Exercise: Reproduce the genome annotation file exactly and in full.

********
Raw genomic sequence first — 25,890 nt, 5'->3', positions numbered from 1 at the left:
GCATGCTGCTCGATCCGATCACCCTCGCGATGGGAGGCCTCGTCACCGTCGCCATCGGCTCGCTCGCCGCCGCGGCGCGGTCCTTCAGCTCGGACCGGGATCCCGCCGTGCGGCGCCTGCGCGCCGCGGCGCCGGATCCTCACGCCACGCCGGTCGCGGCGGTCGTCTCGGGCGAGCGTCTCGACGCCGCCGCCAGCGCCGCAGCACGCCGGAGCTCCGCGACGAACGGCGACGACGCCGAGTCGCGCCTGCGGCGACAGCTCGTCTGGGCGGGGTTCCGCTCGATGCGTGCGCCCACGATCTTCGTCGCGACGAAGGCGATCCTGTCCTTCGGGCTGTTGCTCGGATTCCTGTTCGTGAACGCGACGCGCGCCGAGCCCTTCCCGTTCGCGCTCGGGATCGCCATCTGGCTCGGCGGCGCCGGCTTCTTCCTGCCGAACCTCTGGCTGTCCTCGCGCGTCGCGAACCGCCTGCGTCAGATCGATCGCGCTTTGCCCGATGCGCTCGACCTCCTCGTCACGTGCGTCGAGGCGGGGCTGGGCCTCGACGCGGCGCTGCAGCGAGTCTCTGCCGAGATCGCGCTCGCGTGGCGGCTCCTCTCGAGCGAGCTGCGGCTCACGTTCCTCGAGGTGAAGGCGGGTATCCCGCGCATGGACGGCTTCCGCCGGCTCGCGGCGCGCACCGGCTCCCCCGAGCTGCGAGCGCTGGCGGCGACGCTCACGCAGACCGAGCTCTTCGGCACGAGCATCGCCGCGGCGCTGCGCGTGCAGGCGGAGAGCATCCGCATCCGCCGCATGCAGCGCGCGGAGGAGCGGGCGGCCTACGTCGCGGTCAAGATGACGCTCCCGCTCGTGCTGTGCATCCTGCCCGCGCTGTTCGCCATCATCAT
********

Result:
Raw genomic sequence first — 25,890 nt, 5'->3', positions numbered from 1 at the left:
GCATGCTGCTCGATCCGATCACCCTCGCGATGGGAGGCCTCGTCACCGTCGCCATCGGCTCGCTCGCCGCCGCGGCGCGGTCCTTCAGCTCGGACCGGGATCCCGCCGTGCGGCGCCTGCGCGCCGCGGCGCCGGATCCTCACGCCACGCCGGTCGCGGCGGTCGTCTCGGGCGAGCGTCTCGACGCCGCCGCCAGCGCCGCAGCACGCCGGAGCTCCGCGACGAACGGCGACGACGCCGAGTCGCGCCTGCGGCGACAGCTCGTCTGGGCGGGGTTCCGCTCGATGCGTGCGCCCACGATCTTCGTCGCGACGAAGGCGATCCTGTCCTTCGGGCTGTTGCTCGGATTCCTGTTCGTGAACGCGACGCGCGCCGAGCCCTTCCCGTTCGCGCTCGGGATCGCCATCTGGCTCGGCGGCGCCGGCTTCTTCCTGCCGAACCTCTGGCTGTCCTCGCGCGTCGCGAACCGCCTGCGTCAGATCGATCGCGCTTTGCCCGATGCGCTCGACCTCCTCGTCACGTGCGTCGAGGCGGGGCTGGGCCTCGACGCGGCGCTGCAGCGAGTCTCTGCCGAGATCGCGCTCGCGTGGCGGCTCCTCTCGAGCGAGCTGCGGCTCACGTTCCTCGAGGTGAAGGCGGGTATCCCGCGCATGGACGGCTTCCGCCGGCTCGCGGCGCGCACCGGCTCCCCCGAGCTGCGAGCGCTGGCGGCGACGCTCACGCAGACCGAGCTCTTCGGCACGAGCATCGCCGCGGCGCTGCGCGTGCAGGCGGAGAGCATCCGCATCCGCCGCATGCAGCGCGCGGAGGAGCGGGCGGCCTACGTCGCGGTCAAGATGACGCTCCCGCTCGTGCTGTGCATCCTGCCCGCGCTGTTCGCCATCATCAT